Different Types of Leopards

Different Types of Leopards

Felines are fascinating animals with often impressive abilities. We find species ranging from very powerful animals like lions and tigers to domestic cats. They are all grouped in the family Felidae, which in turn is divided into two subfamilies: Pantherinae and Felinae. The first includes the species Panthera pardus, commonly known as the leopard. Its taxonomy has always been controversial. In ancient times, the leopard was thought to be a cross between a lion and a panther. Until the 19th century, it was believed that there were about thirty subspecies of leopards, but modern taxonomy has identified eight.

The following AnimalWised article provides an overview of the various types of leopards in the world, along with their most interesting facts and their conservation status.

African leopard (Panthera pardus pardus)

It is the nominotypic subspecies of the group. As the name implies, this species of leopard is native to many countries in Africa, where it is widely distributed. It is widespread in most of sub-Saharan Africa, but its historic range has been fragmented during habitat conversion.

It exhibits obvious sexual dimorphism, as males are larger than females. Male African leopards are larger and heavier than females, which are typically 40% lighter than them. They can reach a length of 1.90 meters (6 feet) and a weight of up to 90 kg (200 pounds), with an average weight of 60 kg (130 pounds) for males and 40 kg (88 pounds) for females.

Their diet is carnivorous. They are excellent hunters and have an exceptional ability to adapt to changes in prey availability and have a very wide diet. The known prey of leopards ranges from insects to adult antelope.

Leopards are generally nocturnal, although they are occasionally active during the day. During the day they seek shelter from the heat, either in trees, dens, or in the shade of rocks. In arid regions, they often stay in dens, which they use for shade.

If you want to know more about leopards, do not miss the following article, where we explain the difference between cheetahs and leopards.

Arabian leopard (Panthera pardus nimr)

The Arabian Leopard is the smallest of all subspecies, but the largest cat in the entire Arabian Peninsula. Unfortunately, it is classified as Critically Endangered by the International Union for Conservation of Nature (IUCN), with fewer than 200 individuals estimated to exist in the wild in 2006. The remaining population is highly fragmented and isolated in groups of no more than 50 adult members.

The body exhibits the usual rosettes of the species, but the yellow color can vary from light to intense. On average, this leopard species is 1.90 meters (6.2ft) long in males, while females are smaller, averaging 1.60 meters (5.2ft). Weight is 30 kg (66 lb.) for males and 20 kg (44 lb.) for females. Their limbs are short, but they have strong legs with a large, rounded paw and retractable claws. They are great climbers and can scale mountains with ease.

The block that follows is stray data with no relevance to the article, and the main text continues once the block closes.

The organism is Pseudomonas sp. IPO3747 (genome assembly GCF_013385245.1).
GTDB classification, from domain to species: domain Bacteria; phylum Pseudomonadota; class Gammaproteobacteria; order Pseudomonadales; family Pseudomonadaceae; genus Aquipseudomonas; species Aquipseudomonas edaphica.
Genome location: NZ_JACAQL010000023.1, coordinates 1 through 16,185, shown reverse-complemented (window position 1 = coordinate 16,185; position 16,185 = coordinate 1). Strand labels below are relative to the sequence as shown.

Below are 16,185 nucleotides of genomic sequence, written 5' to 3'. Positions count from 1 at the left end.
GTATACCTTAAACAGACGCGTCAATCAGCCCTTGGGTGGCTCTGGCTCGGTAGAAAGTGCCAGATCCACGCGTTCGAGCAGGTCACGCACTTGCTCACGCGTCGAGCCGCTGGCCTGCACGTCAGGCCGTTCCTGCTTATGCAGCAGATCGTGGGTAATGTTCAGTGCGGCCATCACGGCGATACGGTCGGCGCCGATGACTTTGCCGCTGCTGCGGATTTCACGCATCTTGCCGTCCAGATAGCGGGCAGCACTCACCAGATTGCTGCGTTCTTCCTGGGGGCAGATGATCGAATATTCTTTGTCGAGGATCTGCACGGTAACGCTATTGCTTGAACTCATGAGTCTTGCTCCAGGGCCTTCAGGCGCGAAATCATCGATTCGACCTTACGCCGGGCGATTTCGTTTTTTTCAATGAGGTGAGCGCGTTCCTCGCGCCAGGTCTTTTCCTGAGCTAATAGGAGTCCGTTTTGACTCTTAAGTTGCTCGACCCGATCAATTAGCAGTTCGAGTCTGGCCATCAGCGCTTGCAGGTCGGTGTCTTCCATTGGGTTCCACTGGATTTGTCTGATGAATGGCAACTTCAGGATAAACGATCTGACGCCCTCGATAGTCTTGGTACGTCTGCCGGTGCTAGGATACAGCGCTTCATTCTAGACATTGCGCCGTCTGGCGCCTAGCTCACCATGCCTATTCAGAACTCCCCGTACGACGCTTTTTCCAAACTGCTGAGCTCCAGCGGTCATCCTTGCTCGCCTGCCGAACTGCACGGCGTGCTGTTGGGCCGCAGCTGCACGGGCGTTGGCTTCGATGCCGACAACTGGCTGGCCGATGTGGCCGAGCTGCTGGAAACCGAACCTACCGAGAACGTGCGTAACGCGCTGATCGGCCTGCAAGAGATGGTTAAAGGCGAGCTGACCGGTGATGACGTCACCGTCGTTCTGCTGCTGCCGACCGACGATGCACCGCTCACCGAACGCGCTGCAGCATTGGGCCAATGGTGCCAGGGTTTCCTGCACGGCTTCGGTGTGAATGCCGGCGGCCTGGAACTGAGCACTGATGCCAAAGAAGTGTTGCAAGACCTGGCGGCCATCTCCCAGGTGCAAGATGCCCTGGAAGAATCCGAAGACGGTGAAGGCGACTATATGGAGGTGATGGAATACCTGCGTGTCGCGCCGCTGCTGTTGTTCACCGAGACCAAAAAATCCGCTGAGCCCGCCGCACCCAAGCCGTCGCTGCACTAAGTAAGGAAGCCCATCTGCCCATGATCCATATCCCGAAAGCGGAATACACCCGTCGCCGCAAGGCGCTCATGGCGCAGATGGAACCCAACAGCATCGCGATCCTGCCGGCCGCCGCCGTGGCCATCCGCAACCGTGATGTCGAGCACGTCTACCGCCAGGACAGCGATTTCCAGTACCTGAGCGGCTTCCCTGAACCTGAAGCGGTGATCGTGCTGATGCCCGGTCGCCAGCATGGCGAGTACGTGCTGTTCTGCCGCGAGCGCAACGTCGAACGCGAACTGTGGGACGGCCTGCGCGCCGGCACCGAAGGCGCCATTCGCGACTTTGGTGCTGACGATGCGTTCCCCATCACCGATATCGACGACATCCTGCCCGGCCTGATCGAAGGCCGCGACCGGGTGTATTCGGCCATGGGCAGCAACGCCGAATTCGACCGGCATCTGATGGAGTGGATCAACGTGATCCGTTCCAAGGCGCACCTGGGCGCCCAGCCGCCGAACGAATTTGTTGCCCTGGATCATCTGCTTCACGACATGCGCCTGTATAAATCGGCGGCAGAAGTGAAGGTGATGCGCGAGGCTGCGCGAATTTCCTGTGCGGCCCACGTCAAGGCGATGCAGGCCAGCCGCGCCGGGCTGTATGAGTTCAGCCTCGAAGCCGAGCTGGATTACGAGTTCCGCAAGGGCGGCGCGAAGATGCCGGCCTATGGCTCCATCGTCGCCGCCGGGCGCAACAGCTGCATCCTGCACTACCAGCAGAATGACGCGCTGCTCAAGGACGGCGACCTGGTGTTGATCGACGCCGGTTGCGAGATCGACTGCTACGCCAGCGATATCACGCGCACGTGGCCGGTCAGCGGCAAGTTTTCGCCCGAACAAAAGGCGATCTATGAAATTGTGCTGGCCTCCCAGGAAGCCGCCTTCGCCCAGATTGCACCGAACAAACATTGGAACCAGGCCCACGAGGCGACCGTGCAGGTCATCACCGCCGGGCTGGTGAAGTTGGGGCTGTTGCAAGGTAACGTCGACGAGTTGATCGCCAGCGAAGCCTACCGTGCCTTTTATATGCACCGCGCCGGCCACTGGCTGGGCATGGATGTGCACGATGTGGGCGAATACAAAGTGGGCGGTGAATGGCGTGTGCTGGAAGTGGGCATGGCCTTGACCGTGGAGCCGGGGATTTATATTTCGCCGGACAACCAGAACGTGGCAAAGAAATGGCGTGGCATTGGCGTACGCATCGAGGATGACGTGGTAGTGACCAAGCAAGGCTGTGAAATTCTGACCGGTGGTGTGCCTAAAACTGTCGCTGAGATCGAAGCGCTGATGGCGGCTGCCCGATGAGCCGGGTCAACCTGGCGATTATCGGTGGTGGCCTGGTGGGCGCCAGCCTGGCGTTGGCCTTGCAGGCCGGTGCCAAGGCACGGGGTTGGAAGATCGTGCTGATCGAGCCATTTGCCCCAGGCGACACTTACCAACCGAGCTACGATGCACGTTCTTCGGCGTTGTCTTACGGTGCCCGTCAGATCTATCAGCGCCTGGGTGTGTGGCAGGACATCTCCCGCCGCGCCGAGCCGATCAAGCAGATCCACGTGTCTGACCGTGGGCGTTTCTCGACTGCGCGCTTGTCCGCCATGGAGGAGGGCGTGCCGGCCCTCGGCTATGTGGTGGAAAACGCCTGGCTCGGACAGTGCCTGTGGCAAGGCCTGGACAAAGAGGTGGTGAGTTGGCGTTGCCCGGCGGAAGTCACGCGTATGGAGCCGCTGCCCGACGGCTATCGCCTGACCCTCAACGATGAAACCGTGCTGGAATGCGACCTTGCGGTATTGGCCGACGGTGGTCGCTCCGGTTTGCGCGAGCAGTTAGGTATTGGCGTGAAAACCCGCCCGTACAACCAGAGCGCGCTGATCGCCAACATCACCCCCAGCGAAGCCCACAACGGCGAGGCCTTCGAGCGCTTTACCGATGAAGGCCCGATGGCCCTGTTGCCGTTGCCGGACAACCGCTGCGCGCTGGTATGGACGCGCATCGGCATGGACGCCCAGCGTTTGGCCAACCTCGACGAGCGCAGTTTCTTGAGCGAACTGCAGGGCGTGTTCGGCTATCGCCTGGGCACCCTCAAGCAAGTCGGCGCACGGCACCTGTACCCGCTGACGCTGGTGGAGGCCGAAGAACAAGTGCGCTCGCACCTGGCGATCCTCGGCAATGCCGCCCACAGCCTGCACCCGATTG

They appear to concentrate on small to medium-sized prey and usually store the carcasses of large prey in burrows or hiding places, but not in trees. The lifespan of this subspecies of leopard has been shortened by many human interventions, whether killing leopards for their fur or killing them to save livestock.

If you want to learn more about leopards and their habitat, read this other article, where we explain where leopards live, their habitat and distribution.

Persian leopard (Panthera pardus tulliana)

This species of leopard is native to southwest Asia and is considered the largest of all subspecies. It is classified by the IUCN as Critically Endangered, as the wild population is estimated to be less than 1000 adult individuals. Taxonomic clarifications are still under discussion, but as of 2017, the subspecies of the leopard are referred to as P. p. ciscaucasica and P. p. saxicolor.

Its size is about 2.5 meters (8.2 ft) from head to tail, and its height can reach 0.80 meters (2.62 ft). As for the body mass, it can reach 75 kg (165 lbs.). P. p. tulliana has a grayish, slightly reddish coat with large rosettes on the flanks and back, smaller ones on the shoulders and thighs, and patches on the head and neck

Unlike other leopards, which tend to live alone, males of P.p. tulliana usually share their territory with two or three adult females. P. p. tulliana is threatened by poaching, depletion of the prey base due to poaching, human disturbances such as the presence of military and training of troops in border areas, habitat loss due to deforestation, and others.

Indian leopard (Panthera pardus fusca)

The Indian leopard (Panthera pardus fusca) is a subspecies of leopard widely distributed in the Indian subcontinent. Due to habitat loss, fragmentation, poaching for pelts and body parts, conflicts, and persecution, Panthera pardus is listed as Vulnerable on the IUCN Red List.

Males are about 142 cm (4 ft 8 in), not including the tail, which grows to 91 cm (3 ft). The weight varies from 50 to almost 80 kg (110 and 170 lb). Compared to males, females are slightly smaller, reach a length of about 117 cm (3 feet 10 inches), have tails almost as long as males, and weigh between 29 and 34 kg (64 and 75 pounds).

The yellow fur can vary between light, brown, or golden and even grayish depending on the region. Although the rosettes are present and form unique patterns as in the other leopard subspecies, they tend to be larger in this subspecies, a feature that distinguishes it from the others.

The leopard is elusive, solitary, and largely nocturnal. It is known for its climbing skills and has been observed dragging its prey up trees and hanging it there. The Indian leopard is also a skilled swimmer.

Indian leopards are not common in habitats where tiger densities are high. In fact, where tiger populations are high or increasing, the tigers drive the leopards away to areas closer to human settlements. The hunting of Indian leopards for the illegal wildlife trade is the greatest threat to their survival.